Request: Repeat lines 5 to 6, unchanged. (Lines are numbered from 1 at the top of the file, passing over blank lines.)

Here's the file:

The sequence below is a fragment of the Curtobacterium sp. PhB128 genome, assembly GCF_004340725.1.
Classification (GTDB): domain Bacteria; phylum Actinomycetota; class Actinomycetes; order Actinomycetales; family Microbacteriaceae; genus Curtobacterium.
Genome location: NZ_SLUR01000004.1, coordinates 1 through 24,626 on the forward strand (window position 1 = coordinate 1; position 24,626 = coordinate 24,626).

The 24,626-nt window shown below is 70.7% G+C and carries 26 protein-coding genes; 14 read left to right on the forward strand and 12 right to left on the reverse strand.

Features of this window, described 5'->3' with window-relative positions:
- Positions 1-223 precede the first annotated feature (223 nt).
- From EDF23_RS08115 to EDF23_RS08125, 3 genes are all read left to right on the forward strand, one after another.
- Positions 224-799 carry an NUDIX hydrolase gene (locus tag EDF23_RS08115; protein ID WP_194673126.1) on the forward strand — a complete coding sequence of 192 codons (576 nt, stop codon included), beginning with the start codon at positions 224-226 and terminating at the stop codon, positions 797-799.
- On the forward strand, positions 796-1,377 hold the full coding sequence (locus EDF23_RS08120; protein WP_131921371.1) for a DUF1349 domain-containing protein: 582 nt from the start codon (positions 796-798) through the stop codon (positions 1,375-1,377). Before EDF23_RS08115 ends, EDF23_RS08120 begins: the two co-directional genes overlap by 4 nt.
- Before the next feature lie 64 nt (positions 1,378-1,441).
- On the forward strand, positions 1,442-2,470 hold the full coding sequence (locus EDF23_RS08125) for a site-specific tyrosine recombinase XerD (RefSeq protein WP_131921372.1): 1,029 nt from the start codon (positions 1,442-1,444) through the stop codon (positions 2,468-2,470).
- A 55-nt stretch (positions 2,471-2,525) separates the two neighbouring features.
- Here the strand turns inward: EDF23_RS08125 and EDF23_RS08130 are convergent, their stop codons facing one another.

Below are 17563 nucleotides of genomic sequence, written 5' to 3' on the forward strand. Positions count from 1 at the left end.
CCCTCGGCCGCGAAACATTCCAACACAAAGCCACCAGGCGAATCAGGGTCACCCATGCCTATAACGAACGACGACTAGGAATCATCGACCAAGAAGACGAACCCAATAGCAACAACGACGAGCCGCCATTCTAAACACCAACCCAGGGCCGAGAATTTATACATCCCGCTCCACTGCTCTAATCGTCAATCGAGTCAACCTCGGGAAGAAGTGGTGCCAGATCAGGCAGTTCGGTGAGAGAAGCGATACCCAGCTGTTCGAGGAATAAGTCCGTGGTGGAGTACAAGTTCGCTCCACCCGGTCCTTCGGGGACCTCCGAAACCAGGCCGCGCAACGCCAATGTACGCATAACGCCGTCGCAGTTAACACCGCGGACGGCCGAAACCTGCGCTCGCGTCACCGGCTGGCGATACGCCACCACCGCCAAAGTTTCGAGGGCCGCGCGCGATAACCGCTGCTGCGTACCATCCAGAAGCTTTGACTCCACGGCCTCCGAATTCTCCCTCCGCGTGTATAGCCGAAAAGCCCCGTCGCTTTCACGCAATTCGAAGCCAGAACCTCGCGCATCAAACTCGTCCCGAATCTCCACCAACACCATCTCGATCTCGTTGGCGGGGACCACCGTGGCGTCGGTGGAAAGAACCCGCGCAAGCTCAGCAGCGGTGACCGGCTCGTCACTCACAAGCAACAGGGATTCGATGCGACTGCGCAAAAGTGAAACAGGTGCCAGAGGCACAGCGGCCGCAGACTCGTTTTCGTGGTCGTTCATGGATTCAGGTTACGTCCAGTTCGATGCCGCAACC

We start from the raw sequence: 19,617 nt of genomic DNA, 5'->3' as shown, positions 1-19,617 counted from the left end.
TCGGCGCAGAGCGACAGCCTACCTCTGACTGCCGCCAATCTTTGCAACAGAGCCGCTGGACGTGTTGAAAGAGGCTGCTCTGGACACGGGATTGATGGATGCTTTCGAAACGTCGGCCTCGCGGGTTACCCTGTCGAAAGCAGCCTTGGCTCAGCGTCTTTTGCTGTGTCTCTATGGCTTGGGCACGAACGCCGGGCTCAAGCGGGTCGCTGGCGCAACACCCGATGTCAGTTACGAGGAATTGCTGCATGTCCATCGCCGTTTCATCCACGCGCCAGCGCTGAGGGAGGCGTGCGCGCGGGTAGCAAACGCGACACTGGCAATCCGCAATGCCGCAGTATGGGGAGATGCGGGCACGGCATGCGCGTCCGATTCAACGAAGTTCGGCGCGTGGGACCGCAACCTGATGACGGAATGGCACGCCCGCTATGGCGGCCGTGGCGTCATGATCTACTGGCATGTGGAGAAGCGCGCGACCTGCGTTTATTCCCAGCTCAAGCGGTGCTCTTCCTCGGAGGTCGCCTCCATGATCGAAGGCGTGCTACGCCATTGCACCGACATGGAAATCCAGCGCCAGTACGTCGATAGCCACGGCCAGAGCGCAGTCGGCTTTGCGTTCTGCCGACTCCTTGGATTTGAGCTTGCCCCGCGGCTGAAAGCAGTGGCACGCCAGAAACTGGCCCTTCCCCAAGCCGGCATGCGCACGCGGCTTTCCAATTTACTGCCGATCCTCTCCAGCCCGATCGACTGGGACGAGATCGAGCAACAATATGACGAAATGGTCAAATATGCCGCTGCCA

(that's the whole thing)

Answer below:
Features of this window, described 5'->3' with window-relative positions:
- Positions 1-223 precede the first annotated feature (223 nt).